Donor nephrectomy has recently been performed safely using minimally invasive surgery.8 The laparoscopic procedure has been performed in over 130patients at Johns Hopkins Hospital, Baltimore. Blood loss, length of stay, and postoperative analgesia are all reduced after laparoscopic nephrectomy. 8 9 Moreover, return to normal activities was quicker in patients undergoing a laparoscopic operation. Perhaps even more important, the early data suggest that introducing a laparoscopic technique is associated with up to an 85% increase in rate of donations from living donors.9 Clearly these findings require confirmation in other centres but this approach is likely to prove popular with patients. Because the procedure requires surgical expertise in both renal transplantation and advanced laparoscopic techniques its availability may be limited. The long term consequences of donor nephrectomy, which may include an increased risk of hypertension and microscopic proteinuria,10 are not, of course, influenced by the type of surgery.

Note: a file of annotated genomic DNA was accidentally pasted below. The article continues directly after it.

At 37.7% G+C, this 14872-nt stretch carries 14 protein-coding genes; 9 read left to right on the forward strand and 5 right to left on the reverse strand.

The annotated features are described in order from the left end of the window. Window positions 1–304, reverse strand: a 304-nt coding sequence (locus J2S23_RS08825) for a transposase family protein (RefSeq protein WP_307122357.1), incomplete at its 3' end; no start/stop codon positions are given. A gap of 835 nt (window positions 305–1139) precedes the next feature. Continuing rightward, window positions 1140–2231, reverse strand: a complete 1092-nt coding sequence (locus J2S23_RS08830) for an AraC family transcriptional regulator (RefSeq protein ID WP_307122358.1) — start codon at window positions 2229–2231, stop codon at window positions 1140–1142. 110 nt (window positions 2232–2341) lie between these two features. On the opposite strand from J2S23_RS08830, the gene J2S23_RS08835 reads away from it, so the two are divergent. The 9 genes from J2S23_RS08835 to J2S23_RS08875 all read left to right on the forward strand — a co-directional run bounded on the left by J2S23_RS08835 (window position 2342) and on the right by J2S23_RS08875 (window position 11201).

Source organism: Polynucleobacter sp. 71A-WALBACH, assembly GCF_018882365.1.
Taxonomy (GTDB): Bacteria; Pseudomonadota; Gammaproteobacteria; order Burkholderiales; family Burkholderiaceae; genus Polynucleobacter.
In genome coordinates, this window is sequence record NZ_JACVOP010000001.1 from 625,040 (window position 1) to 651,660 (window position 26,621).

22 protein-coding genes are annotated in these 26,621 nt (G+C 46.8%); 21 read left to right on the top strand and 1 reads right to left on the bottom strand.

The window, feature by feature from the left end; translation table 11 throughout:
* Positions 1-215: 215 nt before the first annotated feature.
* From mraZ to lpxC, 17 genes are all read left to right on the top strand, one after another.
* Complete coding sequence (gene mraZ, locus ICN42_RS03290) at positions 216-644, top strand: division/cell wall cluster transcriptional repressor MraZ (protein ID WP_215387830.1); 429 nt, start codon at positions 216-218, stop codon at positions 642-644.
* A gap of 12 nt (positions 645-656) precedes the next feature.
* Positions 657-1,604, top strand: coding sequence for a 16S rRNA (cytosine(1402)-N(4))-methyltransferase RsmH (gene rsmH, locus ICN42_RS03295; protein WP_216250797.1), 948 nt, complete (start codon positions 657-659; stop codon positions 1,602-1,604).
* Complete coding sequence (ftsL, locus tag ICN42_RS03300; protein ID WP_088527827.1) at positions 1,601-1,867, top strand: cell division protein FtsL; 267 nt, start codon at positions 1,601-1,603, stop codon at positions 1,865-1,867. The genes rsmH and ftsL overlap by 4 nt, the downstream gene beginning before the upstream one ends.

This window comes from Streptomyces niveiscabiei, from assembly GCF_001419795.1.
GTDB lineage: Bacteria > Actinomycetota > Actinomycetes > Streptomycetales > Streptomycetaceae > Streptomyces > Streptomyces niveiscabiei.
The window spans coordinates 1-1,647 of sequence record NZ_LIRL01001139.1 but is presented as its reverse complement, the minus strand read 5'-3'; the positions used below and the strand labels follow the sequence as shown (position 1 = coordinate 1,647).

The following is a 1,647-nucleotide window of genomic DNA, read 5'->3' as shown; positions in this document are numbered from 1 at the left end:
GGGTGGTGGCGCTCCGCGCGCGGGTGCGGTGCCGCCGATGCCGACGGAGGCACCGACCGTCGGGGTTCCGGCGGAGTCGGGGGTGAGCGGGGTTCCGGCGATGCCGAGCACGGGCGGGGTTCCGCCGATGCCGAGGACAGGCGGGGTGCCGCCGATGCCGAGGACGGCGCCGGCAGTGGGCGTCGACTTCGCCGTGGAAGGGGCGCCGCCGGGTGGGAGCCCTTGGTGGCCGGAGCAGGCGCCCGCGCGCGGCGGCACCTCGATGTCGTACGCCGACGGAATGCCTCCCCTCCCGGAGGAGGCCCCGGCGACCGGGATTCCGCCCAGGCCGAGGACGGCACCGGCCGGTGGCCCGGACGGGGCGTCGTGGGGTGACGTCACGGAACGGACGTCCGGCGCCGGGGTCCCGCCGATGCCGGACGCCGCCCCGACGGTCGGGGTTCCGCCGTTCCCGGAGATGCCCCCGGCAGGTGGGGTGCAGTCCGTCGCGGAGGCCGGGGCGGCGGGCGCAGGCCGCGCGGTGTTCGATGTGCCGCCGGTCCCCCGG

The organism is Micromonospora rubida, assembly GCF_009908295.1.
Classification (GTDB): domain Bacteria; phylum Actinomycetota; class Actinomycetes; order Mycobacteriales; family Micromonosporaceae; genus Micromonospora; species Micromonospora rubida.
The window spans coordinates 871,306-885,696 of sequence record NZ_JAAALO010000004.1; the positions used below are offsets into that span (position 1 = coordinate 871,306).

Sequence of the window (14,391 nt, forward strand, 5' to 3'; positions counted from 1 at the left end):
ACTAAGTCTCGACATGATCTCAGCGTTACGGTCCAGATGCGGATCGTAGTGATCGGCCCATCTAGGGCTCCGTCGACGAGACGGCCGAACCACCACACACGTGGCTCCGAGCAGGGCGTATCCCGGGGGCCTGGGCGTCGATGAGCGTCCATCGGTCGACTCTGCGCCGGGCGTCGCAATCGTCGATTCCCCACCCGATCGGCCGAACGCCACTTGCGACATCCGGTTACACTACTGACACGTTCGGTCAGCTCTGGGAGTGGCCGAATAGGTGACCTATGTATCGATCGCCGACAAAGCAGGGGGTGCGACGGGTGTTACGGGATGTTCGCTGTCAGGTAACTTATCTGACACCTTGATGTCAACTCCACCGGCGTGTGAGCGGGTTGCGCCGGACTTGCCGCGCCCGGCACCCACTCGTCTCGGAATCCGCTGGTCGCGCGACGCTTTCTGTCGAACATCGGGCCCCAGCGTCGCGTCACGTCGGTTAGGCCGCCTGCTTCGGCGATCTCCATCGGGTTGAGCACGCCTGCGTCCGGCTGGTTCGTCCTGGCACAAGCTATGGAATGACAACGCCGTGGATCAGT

The traditional attitude to living donors in the United Kingdom has been understandably cautious. However, the severe shortage of cadaveric kidneys and the success of living donor programmes in other countries has led many British transplant surgeons and nephrologists to reconsider their views. We now need quantitative data on the potential for living donation to increase the transplantation rate in the United Kingdom and to determine the resource implications of such an expansion. Any increase in living donor transplantation must accord with the highest possible standards of clinical care. Establishing long term prospective follow up of all British donors would help to answer the criticisms of those who believe that unilateral nephrectomy is harmful even in healthy individuals.